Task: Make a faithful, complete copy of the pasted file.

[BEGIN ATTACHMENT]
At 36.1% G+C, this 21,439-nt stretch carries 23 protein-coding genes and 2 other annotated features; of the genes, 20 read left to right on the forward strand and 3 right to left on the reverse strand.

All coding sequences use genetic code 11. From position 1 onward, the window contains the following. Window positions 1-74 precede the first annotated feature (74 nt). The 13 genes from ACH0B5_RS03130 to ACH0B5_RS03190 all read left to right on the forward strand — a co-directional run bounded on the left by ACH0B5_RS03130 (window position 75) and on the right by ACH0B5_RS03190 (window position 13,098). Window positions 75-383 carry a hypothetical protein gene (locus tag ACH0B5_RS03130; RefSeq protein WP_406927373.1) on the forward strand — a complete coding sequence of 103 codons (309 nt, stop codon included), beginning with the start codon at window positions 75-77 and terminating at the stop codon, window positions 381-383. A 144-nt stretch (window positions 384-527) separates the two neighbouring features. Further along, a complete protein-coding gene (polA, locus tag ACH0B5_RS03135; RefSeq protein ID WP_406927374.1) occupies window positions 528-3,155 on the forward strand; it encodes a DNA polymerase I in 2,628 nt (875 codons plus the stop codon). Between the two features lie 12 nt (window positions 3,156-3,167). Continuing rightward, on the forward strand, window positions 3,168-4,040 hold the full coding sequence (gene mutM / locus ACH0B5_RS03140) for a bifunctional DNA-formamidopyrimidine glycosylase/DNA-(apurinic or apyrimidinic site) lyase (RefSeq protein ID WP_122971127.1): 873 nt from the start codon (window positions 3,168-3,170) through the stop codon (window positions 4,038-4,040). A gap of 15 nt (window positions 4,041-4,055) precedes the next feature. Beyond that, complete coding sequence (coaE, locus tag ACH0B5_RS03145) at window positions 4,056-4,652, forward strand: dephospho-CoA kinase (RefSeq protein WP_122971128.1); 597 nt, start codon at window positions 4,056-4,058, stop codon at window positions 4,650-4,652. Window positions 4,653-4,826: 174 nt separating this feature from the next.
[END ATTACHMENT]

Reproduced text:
At 36.1% G+C, this 21,439-nt stretch carries 23 protein-coding genes and 2 other annotated features; of the genes, 20 read left to right on the forward strand and 3 right to left on the reverse strand.

All coding sequences use genetic code 11. From position 1 onward, the window contains the following. Window positions 1-74 precede the first annotated feature (74 nt). The 13 genes from ACH0B5_RS03130 to ACH0B5_RS03190 all read left to right on the forward strand — a co-directional run bounded on the left by ACH0B5_RS03130 (window position 75) and on the right by ACH0B5_RS03190 (window position 13,098). Window positions 75-383 carry a hypothetical protein gene (locus tag ACH0B5_RS03130; RefSeq protein WP_406927373.1) on the forward strand — a complete coding sequence of 103 codons (309 nt, stop codon included), beginning with the start codon at window positions 75-77 and terminating at the stop codon, window positions 381-383. A 144-nt stretch (window positions 384-527) separates the two neighbouring features. Further along, a complete protein-coding gene (polA, locus tag ACH0B5_RS03135; RefSeq protein ID WP_406927374.1) occupies window positions 528-3,155 on the forward strand; it encodes a DNA polymerase I in 2,628 nt (875 codons plus the stop codon). Between the two features lie 12 nt (window positions 3,156-3,167). Continuing rightward, on the forward strand, window positions 3,168-4,040 hold the full coding sequence (gene mutM / locus ACH0B5_RS03140) for a bifunctional DNA-formamidopyrimidine glycosylase/DNA-(apurinic or apyrimidinic site) lyase (RefSeq protein ID WP_122971127.1): 873 nt from the start codon (window positions 3,168-3,170) through the stop codon (window positions 4,038-4,040). A gap of 15 nt (window positions 4,041-4,055) precedes the next feature. Beyond that, complete coding sequence (coaE, locus tag ACH0B5_RS03145) at window positions 4,056-4,652, forward strand: dephospho-CoA kinase (RefSeq protein WP_122971128.1); 597 nt, start codon at window positions 4,056-4,058, stop codon at window positions 4,650-4,652. Window positions 4,653-4,826: 174 nt separating this feature from the next.